Isle GOP sees spirited race for top spot


POSTED: Tuesday, April 21, 2009

A year after it suffered one of its worst election setbacks, the Hawaii Republican Party is enjoying renewed interest with five candidates registered to run for party chairman. The present party chairman, Willes Lee, says he has not decided whether he will run again for office. The chairman will be selected at the party's state convention May 15-17 in Kona.

The candidate who appears to have the most support is Jonah Kaauwai, administrator for the Correctional Industries Division of the state Public Safety department.

Kaauwai had also been deputy chief of staff for Lt. Gov. James “;Duke”; Aiona, who is running for governor.

The two GOP legislative leaders, state Rep. Lynn Finnegan and state Sen. Fred Hemmings, have endorsed Kaauwai. Kaauwai said he has also won the support of Aiona and three former party chairmen: Micah Kane, Brennon Morioka and Sam Aiona.

Kaauwai also has the support of Malia Gray, the newly elected chairwoman of the GOP's Honolulu district.

“;Jonah is a family man who is active in the community and the church. We are calling it our party, our ohana,”; said Gray, office manager for Finnegan.

Gov. Linda Lingle has remained neutral in the race, although she supported Gray in the race for Honolulu chairwoman.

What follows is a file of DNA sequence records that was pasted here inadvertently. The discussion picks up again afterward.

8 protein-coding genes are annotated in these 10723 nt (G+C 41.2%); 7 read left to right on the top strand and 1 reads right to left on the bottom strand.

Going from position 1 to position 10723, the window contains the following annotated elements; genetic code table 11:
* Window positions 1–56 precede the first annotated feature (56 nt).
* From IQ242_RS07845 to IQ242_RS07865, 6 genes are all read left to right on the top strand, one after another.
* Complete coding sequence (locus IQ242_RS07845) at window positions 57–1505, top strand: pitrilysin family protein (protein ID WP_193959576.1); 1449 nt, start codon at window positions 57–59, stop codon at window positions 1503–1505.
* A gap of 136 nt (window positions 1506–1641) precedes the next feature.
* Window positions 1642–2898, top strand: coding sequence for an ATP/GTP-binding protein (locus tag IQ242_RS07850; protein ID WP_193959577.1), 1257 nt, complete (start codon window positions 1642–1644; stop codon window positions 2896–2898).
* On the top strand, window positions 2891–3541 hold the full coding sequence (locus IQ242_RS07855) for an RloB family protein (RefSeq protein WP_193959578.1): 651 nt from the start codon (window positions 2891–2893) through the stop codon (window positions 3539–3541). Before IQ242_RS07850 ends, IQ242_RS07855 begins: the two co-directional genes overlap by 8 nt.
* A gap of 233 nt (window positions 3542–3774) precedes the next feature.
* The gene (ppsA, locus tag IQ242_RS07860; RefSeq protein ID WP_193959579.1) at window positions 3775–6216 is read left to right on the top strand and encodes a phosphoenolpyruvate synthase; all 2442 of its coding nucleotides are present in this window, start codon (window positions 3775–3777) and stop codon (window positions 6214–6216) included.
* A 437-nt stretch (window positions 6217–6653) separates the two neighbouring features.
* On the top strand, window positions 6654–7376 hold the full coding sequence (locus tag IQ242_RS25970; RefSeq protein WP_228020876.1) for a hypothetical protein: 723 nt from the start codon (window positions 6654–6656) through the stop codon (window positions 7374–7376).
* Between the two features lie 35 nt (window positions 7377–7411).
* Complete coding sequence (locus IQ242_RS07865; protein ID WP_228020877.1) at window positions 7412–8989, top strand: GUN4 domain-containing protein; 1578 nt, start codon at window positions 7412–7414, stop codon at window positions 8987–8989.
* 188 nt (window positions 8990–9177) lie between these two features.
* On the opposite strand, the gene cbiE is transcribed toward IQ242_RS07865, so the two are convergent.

Others in the race are Mike Palcic, a small businessman, who is making an issue of the support that the Aiona gubernatorial campaign has received from influential members of the local GOP, including Miriam Hellreich, Hawaii national committeewoman.

“;The Hawaii Republicans need to be a big party that first builds up its grass-roots structure,”; Palcic said.

Kaauwai says he is already doing that and, with a coalition of young Republicans, has recruited 21 candidates for next year's elections.

“;We want to increase membership 100 percent, from 20,000 to 40,000; we want a candidate for every elected office; and we want to register 30,000 new voters,”; Kaauwai said.

Kaauwai said he also supports Aiona for governor and City Councilman Charles Djou for Congress, but if he is elected chairman and the race includes additional candidates, he will remain neutral.

Others in the race for party chairman so far include Paul Smith, a businessman and husband of Linda Smith, Lingle's senior policy adviser. He ran unsuccessfully against Democratic state Sen. Suzanne Chun Oakland in 2006.

Another candidate for GOP chairman is Bob Kessler, who along with Smith ran the Let Honolulu Vote campaign last year to put a mass-transit question on the ballot last year.

Also running is Jimmy Kuroiwa, a longtime GOP member and party activist.

The current GOP chairman, Lee, said none of the candidates is strongly aligned with Lingle, who has been the party's biggest vote-getter in almost 50 years.

The Hawaii GOP suffered one of its most serious defeats last year. Presidential standard-bearer John McCain won just 26 percent of the Hawaii vote, and the Republicans in the Legislature were reduced to just eight from 11 out of 76 members.